That Guy Dick Miller (2014), the new documentary from Elijah Drenner (American Grindhouse), hit the Wisconsin Film Festival last night with an unfortunate bit of timing: opposite the Wisconsin Badgers Final Four college basketball game. This didn’t just mean weaker attendance in the theater: since the screening was held in the University of Wisconsin’s Union South, the giant crowd of Badgers fans (a sea of red sweatshirts) just outside occasionally interrupted the film’s soundtrack with raucous cheers. The Badgers lost by one point in the final seconds of the game, approximately two-thirds of the way through the screening, which is when things finally quieted down; but the good vibes continued unabated inside. Every fan of genre film knows that Dick Miller has long deserved his own documentary. The quintessential hard-working character actor, Miller began his career in the 50’s in B-westerns and science fiction films, many of them from Roger Corman. Later, when Corman launched New World Pictures and took a step back from directing, younger directors from the Corman school, most notably Joe Dante, would reliably cast Miller in their films as a good luck charm. Often he was given the name Walter or Walter Paisley, after one of his rare lead roles in Corman’s brilliant horror/satire A Bucket of Blood (1959). (Miller’s constant presence becomes the best recurring inside-joke in Dante’s filmography.) A doc on Miller would be nothing without Corman and Dante’s input, and they’re represented here as talking heads, along with John Sayles, Julie Corman, Allan Arkush and Mary Woronov (Hollywood Boulevard, Rock ‘n’ Roll High School), Jonathan Haze and Jackie Joseph (The Little Shop of Horrors), and more. As for Miller, he grins, shows his tattoos, and leaves much of the talking to his wife Lainie Miller, whose varied career has included playing the stripper who distracts Benjamin in The Graduate (1967).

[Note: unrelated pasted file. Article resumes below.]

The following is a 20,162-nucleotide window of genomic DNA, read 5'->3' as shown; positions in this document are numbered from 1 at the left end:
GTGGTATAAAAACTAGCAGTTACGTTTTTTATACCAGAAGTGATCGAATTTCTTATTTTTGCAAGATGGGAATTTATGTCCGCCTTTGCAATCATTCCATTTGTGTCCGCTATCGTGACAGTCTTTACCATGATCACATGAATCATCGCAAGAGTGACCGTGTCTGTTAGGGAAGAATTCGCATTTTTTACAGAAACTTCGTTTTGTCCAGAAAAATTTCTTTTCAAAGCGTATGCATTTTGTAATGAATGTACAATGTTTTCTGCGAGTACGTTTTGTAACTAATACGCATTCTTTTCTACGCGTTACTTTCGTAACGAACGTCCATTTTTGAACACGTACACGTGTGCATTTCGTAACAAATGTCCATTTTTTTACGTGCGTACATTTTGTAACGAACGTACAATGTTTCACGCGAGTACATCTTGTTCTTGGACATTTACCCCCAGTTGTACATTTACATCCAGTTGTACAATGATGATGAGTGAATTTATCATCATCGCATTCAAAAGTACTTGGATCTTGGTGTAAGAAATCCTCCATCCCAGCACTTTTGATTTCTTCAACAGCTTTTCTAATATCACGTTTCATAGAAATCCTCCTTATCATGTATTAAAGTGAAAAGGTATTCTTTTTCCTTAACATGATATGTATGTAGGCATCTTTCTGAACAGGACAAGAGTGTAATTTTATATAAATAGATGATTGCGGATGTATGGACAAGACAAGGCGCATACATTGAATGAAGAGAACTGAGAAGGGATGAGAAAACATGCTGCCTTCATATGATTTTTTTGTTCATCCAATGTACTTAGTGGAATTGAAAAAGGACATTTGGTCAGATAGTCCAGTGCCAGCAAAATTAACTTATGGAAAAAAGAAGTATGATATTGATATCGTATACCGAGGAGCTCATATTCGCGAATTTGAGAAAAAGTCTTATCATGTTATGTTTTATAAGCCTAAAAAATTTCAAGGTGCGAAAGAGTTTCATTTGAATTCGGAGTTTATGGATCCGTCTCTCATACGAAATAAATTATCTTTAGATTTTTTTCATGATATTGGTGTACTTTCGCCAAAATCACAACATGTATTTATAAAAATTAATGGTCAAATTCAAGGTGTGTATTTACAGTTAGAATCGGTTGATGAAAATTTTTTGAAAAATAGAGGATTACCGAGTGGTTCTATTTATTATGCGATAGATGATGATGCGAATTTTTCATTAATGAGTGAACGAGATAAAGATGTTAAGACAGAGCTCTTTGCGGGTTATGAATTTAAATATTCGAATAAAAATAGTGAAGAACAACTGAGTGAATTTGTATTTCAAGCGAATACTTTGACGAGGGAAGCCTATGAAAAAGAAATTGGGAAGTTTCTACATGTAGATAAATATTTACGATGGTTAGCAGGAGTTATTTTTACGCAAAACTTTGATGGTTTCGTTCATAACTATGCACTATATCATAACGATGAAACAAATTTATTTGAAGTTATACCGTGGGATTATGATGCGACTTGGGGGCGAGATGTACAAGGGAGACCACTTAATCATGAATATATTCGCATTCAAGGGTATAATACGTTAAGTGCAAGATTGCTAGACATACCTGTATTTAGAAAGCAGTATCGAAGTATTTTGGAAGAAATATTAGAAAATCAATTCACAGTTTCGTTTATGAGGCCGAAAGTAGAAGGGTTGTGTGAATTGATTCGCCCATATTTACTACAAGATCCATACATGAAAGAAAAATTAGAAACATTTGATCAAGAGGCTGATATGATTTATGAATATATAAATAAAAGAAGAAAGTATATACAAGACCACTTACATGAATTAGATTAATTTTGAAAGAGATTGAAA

Miller’s story is that of the other side of Hollywood, the one that’s more common but seldom told: what it’s like to get by as a working actor in film and TV without ever breaking through to stardom. After taking bit parts, including both a cowboy and an Indian in the same film, we see Miller flirt with leading-man status in Corman’s War of the Satellites (1958) and A Bucket of Blood, before turning down the lead in The Little Shop of Horrors (1960) and suggesting Jonathan Haze instead. (Miller preferred to play the weird guy who ate flowers.) Haze has remained one of his best friends ever since. Neither became a superstar, but Miller would certainly go on to become a celebrity of sorts: he’s that guy, the one people snap their fingers at whenever he inevitably pops up with one scene and a line or two – there’s that guy, what else was he in? (Surely it doesn’t help that Dick Miller is about as memorable a name as John Smith.) It was Dante who would use Miller as his De Niro, casting him in more prominent roles in films like Gremlins (1984) and Explorers (1985). James Cameron, also a veteran of the Corman school, would use Miller for one of the most famous scenes of The Terminator (1984). Miller is now 86, and Dante still occasionally pulls him back onto the lot for cameos in his films, most recently in Dante’s linking segments for the anthology film Trapped Ashes (2006), and The Hole (2009), which featured Miller as a pizza deliveryman. Drenner takes us inside Miller’s home to see Miller’s drawings (often erotic) and his filing cabinet of scripts he wrote that were rejected (we glimpse the American International Pictures stamp on an envelope), though two were made in 1970: Four Rode Out and Which Way to the Front?, which was heavily rewritten to become a now-forgotten Jerry Lewis vehicle. We see home movies shot on the set of A Time for Killing (aka The Long Ride Home, 1967) – particularly fascinating since it’s one film in Corman’s history that the director doesn’t discuss. Outtakes and behind-the-scenes footage is shown from many other films as well, including The ‘Burbs (1989), with Miller curtly telling a stoned Corey Feldman to shut the fuck up. And all the clips you want are here: Miller as the door-to-door vacuum salesman mugging to the camera in Not of This Earth (1957), Miller with Robby the Robot in Dante & Arkush’s Hollywood Boulevard (1976), Miller surrounded by topless women in Tales from the Crypt: Demon Knight (1995 – earlier in the film, Miller jokingly tells his wife that he doesn’t recall working with any naked women). Perhaps the best joke in the film comes in the very end – when Miller suggests he might retire.